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  5. Key student-debt relief programs are at risk if Congress doesn't boost Education Department funding, 25 Democratic lawmakers say

Key student-debt relief programs are at risk if Congress doesn't boost Education Department funding, 25 Democratic lawmakers say

Ayelet Sheffey   

Key student-debt relief programs are at risk if Congress doesn't boost Education Department funding, 25 Democratic lawmakers say
  • Sen. Elizabeth Warren led a group of Democrats in pushing for increased Federal Student Aid funding.
  • They said that key student-debt relief programs, like SAVE, are at risk without more resources.

A group of Democratic lawmakers is pointing to one key thing that will help student-loan borrowers and families navigate financial aid: more funding.

On Wednesday, Massachusetts Sen. Elizabeth Warren led 24 of her Democratic colleagues in calling on Sens. Tammy Baldwin and Shelley Moore Capito — chair and ranking member of the Senate appropriations subcommittee for education funding, respectively — to grant President Joe Biden's $2.7 billion budget request for the Office of Federal Student Aid in fiscal year 2025.

Over the past couple of years, Biden has requested that Congress provide increased funding to FSA to help it facilitate the return to student-loan repayment, the rollout of the new Free Application for Federal Student Aid, or FAFSA, form, and a host of new repayment and debt relief programs.

However, Republicans have opted to flat-fund the agency, and this year, they proposed funding cuts. The Democrats wrote in their letter, first viewed by Business Insider, that the lack of funding is "severely undermining FSA's ability to implement critical programs."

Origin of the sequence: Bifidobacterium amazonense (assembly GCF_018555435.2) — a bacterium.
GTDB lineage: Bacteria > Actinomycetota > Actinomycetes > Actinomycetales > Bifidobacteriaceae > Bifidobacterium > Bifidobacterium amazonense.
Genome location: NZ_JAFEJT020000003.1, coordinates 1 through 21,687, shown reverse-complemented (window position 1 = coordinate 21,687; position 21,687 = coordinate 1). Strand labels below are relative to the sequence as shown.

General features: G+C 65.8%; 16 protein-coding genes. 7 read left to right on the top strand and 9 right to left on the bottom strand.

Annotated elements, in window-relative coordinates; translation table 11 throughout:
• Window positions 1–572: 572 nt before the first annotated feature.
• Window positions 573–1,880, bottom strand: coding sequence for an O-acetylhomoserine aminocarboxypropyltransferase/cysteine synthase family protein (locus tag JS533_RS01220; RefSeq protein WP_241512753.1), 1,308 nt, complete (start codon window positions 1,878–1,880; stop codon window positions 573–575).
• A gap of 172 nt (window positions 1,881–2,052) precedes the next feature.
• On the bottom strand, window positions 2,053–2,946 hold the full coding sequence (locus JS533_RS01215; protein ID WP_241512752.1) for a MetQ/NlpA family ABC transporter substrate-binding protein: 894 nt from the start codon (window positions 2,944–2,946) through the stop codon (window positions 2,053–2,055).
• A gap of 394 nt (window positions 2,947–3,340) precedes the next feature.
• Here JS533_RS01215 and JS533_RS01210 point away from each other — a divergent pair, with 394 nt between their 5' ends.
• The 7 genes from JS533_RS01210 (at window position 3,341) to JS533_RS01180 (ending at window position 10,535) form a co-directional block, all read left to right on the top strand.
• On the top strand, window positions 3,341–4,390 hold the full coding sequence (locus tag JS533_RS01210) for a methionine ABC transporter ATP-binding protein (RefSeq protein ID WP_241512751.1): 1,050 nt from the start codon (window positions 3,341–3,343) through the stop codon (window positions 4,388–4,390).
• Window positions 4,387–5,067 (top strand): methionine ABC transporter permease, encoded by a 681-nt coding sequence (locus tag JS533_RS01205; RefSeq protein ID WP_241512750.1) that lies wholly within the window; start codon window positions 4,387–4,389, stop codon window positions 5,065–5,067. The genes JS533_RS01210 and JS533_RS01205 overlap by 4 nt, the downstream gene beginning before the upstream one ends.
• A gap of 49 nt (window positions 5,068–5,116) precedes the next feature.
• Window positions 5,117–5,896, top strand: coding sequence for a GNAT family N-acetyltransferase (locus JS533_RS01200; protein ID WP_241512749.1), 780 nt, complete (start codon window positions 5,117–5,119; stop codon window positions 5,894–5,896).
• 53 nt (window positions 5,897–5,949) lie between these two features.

"FSA's responsibilities have increased to protect students and borrowers, but its federal funding has remained stagnant," they wrote. "The lack of adequate resources creates more barriers for students to start and continue their education."

Since federal student-loan payments resumed in October, many borrowers have faced a list of challenges, including hours-long hold times with their servicer, payment inaccuracies, and delayed or missing billing statements.

On top of that, the Education Department has been working to carry out a series of reforms to the Public Service Loan Forgiveness program, it implemented the new SAVE income-driven repayment plan, and it's in the process of overhauling the student-loan servicing system.

Each of those efforts requires more resources to implement effectively — something servicers themselves have previously acknowledged when explaining their own challenges in assisting borrowers.

When it comes to the FAFSA, both Republican and Democratic lawmakers have been highly critical of the way the Education Department has facilitated the rollout. While the department intended to create a simplified form for families and students, technical glitches delayed the form by months, and aid calculation errors followed, forcing many schools to push back their commitment deadlines.

Just one day before the Democrats' letter, a bipartisan group of lawmakers sent a letter to Education Secretary Miguel Cardona requesting that the department ensure the FAFSA form is ready, without errors, for students to access as they apply for aid for the next school year. The Democrats wrote in their Wednesday letter that FSA needs more funding to live up to that commitment.

Cardona also expressed the need for Congress to boost the Education Department's funding in written testimony for a Tuesday hearing before the House. He wrote that Biden's $2.7 billion request for FSA will allow the agency to "support students and student loan borrowers as they navigate these modernized financial aid application and student loan repayment processes."

The Education Department is also in the process of crafting its broader student-debt relief plan, which is currently in the public comment period. The department plans to begin implementation of the new debt relief this fall, but the presidential election — and likely legal challenges — present uncertainty to that timeline.


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